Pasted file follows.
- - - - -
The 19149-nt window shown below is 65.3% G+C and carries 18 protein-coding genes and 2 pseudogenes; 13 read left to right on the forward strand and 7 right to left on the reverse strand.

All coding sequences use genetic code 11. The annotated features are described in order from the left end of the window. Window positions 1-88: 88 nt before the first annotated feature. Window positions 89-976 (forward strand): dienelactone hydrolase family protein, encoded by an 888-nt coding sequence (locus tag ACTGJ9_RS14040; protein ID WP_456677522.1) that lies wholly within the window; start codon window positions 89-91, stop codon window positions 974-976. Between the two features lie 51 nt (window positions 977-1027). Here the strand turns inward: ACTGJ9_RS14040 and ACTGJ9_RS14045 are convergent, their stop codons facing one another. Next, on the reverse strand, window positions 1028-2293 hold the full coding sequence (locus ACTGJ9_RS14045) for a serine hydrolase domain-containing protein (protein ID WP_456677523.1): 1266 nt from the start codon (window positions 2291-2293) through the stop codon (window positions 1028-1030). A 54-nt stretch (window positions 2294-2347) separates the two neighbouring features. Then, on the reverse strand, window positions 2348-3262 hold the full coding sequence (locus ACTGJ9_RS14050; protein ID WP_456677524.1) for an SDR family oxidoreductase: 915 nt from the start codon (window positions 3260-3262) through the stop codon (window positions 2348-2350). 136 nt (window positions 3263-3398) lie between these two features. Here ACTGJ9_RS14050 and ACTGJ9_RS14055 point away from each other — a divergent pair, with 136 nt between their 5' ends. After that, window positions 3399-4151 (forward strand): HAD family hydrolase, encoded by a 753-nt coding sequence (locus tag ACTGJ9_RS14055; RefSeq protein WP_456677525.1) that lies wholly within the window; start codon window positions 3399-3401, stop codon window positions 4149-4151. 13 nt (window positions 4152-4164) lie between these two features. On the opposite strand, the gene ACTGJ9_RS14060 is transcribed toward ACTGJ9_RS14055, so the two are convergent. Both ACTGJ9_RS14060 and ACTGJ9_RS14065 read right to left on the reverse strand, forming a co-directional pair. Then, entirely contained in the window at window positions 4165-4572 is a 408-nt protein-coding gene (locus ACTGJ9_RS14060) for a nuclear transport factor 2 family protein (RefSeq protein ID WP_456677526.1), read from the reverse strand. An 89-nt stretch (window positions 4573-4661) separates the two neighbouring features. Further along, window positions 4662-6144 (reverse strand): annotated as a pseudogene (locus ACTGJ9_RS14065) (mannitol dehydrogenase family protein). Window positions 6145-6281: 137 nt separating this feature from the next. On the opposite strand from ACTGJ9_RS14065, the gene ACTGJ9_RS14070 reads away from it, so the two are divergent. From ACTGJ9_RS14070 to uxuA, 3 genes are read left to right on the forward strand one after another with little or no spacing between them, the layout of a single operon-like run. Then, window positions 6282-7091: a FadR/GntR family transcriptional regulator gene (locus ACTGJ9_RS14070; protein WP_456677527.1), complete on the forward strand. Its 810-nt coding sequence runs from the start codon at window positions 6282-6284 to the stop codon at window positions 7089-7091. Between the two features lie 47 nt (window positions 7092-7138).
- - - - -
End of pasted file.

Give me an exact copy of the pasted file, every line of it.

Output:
The 19149-nt window shown below is 65.3% G+C and carries 18 protein-coding genes and 2 pseudogenes; 13 read left to right on the forward strand and 7 right to left on the reverse strand.

All coding sequences use genetic code 11. The annotated features are described in order from the left end of the window. Window positions 1-88: 88 nt before the first annotated feature. Window positions 89-976 (forward strand): dienelactone hydrolase family protein, encoded by an 888-nt coding sequence (locus tag ACTGJ9_RS14040; protein ID WP_456677522.1) that lies wholly within the window; start codon window positions 89-91, stop codon window positions 974-976. Between the two features lie 51 nt (window positions 977-1027). Here the strand turns inward: ACTGJ9_RS14040 and ACTGJ9_RS14045 are convergent, their stop codons facing one another. Next, on the reverse strand, window positions 1028-2293 hold the full coding sequence (locus ACTGJ9_RS14045) for a serine hydrolase domain-containing protein (protein ID WP_456677523.1): 1266 nt from the start codon (window positions 2291-2293) through the stop codon (window positions 1028-1030). A 54-nt stretch (window positions 2294-2347) separates the two neighbouring features. Then, on the reverse strand, window positions 2348-3262 hold the full coding sequence (locus ACTGJ9_RS14050; protein ID WP_456677524.1) for an SDR family oxidoreductase: 915 nt from the start codon (window positions 3260-3262) through the stop codon (window positions 2348-2350). 136 nt (window positions 3263-3398) lie between these two features. Here ACTGJ9_RS14050 and ACTGJ9_RS14055 point away from each other — a divergent pair, with 136 nt between their 5' ends. After that, window positions 3399-4151 (forward strand): HAD family hydrolase, encoded by a 753-nt coding sequence (locus tag ACTGJ9_RS14055; RefSeq protein WP_456677525.1) that lies wholly within the window; start codon window positions 3399-3401, stop codon window positions 4149-4151. 13 nt (window positions 4152-4164) lie between these two features. On the opposite strand, the gene ACTGJ9_RS14060 is transcribed toward ACTGJ9_RS14055, so the two are convergent. Both ACTGJ9_RS14060 and ACTGJ9_RS14065 read right to left on the reverse strand, forming a co-directional pair. Then, entirely contained in the window at window positions 4165-4572 is a 408-nt protein-coding gene (locus ACTGJ9_RS14060) for a nuclear transport factor 2 family protein (RefSeq protein ID WP_456677526.1), read from the reverse strand. An 89-nt stretch (window positions 4573-4661) separates the two neighbouring features. Further along, window positions 4662-6144 (reverse strand): annotated as a pseudogene (locus ACTGJ9_RS14065) (mannitol dehydrogenase family protein). Window positions 6145-6281: 137 nt separating this feature from the next. On the opposite strand from ACTGJ9_RS14065, the gene ACTGJ9_RS14070 reads away from it, so the two are divergent. From ACTGJ9_RS14070 to uxuA, 3 genes are read left to right on the forward strand one after another with little or no spacing between them, the layout of a single operon-like run. Then, window positions 6282-7091: a FadR/GntR family transcriptional regulator gene (locus ACTGJ9_RS14070; protein WP_456677527.1), complete on the forward strand. Its 810-nt coding sequence runs from the start codon at window positions 6282-6284 to the stop codon at window positions 7089-7091. Between the two features lie 47 nt (window positions 7092-7138).